I learnt my trade during a time when prospects were visited or at least expected phone-based interaction in real time with another person in order to buy something or get something fixed.
Much of my time these days is spent educating when and how to use self service and refocus live interaction where it’s most valuable – situations that are emotional, complex or require relationship investment.
However, I’m grounded in the notion that it’s the interplay and optimisation between live assistance and self-service that results in better outcomes for both brand and customer.
Digital starts from a different assumption.
As an intentionally catalytic force, digital first strategies inevitably adopt a certain reforming zeal. Out with the old. In with the new world of algorithmic ‘next best actions’ or whatever version of non manual substitution is being proposed.
In my world, omnichannel is the context for a design decision. One that includes offline and online. As such, digital is just one of my engagement choices. Albeit an incredibly important one in a ‘software is eating everything’ world.
In a digital first world, digital is everything. Live assistance is bolted on as a fail-safe option e.g. the typical web chat facility, rather than being engineered into the journey, based on a deeper insight into when humans need humans.
Here’s another example.
A new global b2b CMO cancels a programme of brand sponsored thought leadership workshops in favour of a digital only approach to pipeline development.
Is she being smart or blind to what it takes to be noticed and appreciated in an incredibly noisy IT marketplace? Is face to face now an unnecessary luxury?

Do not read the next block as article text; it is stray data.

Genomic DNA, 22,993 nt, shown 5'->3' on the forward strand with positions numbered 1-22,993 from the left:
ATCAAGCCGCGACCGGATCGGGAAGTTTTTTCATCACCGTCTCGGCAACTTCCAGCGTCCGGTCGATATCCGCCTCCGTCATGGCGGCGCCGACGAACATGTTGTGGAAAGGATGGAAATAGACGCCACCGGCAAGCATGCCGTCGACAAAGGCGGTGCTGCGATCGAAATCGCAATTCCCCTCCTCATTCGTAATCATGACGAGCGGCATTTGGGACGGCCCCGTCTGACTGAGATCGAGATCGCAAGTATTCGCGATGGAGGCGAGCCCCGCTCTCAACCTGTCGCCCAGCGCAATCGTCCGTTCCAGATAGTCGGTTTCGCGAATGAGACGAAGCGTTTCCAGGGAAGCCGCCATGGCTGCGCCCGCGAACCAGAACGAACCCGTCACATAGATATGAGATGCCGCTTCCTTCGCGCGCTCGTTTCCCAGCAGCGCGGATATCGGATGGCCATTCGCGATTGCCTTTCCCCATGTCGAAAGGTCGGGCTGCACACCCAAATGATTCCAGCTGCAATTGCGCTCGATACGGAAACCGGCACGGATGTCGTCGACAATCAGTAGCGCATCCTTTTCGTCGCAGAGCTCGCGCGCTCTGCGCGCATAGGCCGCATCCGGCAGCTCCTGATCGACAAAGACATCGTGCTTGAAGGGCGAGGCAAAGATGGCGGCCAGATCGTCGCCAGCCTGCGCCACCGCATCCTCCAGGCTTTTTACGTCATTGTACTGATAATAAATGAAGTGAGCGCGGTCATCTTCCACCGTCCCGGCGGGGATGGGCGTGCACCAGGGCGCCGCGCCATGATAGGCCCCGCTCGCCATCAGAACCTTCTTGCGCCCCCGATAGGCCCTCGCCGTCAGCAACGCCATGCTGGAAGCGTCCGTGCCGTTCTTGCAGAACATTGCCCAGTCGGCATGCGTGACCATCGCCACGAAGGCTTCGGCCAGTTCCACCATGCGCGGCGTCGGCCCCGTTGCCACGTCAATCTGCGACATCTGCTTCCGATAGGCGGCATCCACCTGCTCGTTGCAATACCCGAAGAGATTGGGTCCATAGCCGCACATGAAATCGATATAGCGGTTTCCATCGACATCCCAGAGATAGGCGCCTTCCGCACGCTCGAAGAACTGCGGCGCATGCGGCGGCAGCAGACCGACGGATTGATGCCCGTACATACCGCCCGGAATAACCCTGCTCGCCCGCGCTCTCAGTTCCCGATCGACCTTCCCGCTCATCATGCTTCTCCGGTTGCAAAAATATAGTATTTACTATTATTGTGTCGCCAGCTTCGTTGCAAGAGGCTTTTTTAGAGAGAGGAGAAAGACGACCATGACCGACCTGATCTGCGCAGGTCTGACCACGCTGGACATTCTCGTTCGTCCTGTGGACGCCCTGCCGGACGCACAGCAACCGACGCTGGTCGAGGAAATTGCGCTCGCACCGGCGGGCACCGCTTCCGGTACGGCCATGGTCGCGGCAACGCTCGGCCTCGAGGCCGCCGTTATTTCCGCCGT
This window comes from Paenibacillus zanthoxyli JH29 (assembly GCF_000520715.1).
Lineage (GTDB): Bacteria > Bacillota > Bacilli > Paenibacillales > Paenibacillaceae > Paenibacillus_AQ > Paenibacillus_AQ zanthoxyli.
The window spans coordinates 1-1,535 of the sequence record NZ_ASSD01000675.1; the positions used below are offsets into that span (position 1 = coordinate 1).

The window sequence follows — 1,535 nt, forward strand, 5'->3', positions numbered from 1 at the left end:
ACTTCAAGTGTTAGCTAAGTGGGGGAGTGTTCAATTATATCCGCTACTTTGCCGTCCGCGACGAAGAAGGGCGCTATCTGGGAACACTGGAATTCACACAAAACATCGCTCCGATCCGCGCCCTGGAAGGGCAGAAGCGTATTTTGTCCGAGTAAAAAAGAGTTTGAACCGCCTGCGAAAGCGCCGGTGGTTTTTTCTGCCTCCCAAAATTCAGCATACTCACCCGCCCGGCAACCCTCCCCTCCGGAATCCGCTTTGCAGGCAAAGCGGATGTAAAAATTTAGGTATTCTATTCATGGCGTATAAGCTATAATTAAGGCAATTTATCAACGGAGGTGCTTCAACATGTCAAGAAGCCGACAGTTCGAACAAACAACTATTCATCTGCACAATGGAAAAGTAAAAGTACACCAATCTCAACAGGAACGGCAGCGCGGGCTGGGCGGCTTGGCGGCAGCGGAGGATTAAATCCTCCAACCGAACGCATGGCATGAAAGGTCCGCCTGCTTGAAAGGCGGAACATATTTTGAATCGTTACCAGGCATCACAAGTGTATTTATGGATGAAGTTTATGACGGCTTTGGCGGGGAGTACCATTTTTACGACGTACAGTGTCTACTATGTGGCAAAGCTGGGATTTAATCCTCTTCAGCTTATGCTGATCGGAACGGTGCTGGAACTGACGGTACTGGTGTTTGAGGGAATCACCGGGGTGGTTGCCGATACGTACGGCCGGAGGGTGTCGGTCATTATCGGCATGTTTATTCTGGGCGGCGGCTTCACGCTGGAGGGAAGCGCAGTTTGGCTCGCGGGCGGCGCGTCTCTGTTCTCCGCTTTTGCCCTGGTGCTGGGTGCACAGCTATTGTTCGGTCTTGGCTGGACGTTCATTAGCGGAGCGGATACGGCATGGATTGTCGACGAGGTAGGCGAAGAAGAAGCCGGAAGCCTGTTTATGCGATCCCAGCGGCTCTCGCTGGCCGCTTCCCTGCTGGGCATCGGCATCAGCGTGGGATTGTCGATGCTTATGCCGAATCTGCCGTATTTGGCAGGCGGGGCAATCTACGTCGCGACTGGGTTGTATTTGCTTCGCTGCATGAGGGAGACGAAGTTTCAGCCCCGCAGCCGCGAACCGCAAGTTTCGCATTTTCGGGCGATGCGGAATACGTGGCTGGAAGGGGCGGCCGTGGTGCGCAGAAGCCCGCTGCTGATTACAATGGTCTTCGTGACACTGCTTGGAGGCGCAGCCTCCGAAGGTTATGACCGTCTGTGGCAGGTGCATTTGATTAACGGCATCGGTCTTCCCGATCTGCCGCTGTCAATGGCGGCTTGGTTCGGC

Bearing in mind this is a post about b2b customers, here is recent research from McKinsey that suggests we make better design decisions when omnichannel acts as our context instead of a digital only agenda
“B2B suppliers cannot choose between a great sales force and great digital assets and capabilities. To drive growth, they need both.”
It all depends on what the customer is wanting to do.
In this case it’s live assistance to start with. Then smart self-service thereafter once a familiar purchasing pattern is established.
This insight shows that the search for a new business model in b2b markets has to maintain a human-based salesforce, albeit honed to its maximum value; without being wasted on administrative and simple, non-complex information provision which digital solutions are born for.
To that end, I’ve no doubt intelligent assistants with their conversational interfaces will be in the thick of it; bridging the experience of offline and online worlds.
It is a combined strategy as opposed to a replacement one we really need.
In which case, it’s time to retire ‘digital by default’ on the grounds of being misleading and instead embrace the more accurate description of aiming for ‘omnichannel by default’.
It’s what the evidence is telling us.
This blog post has been re-published by kind permission of Martin Hill-Wilson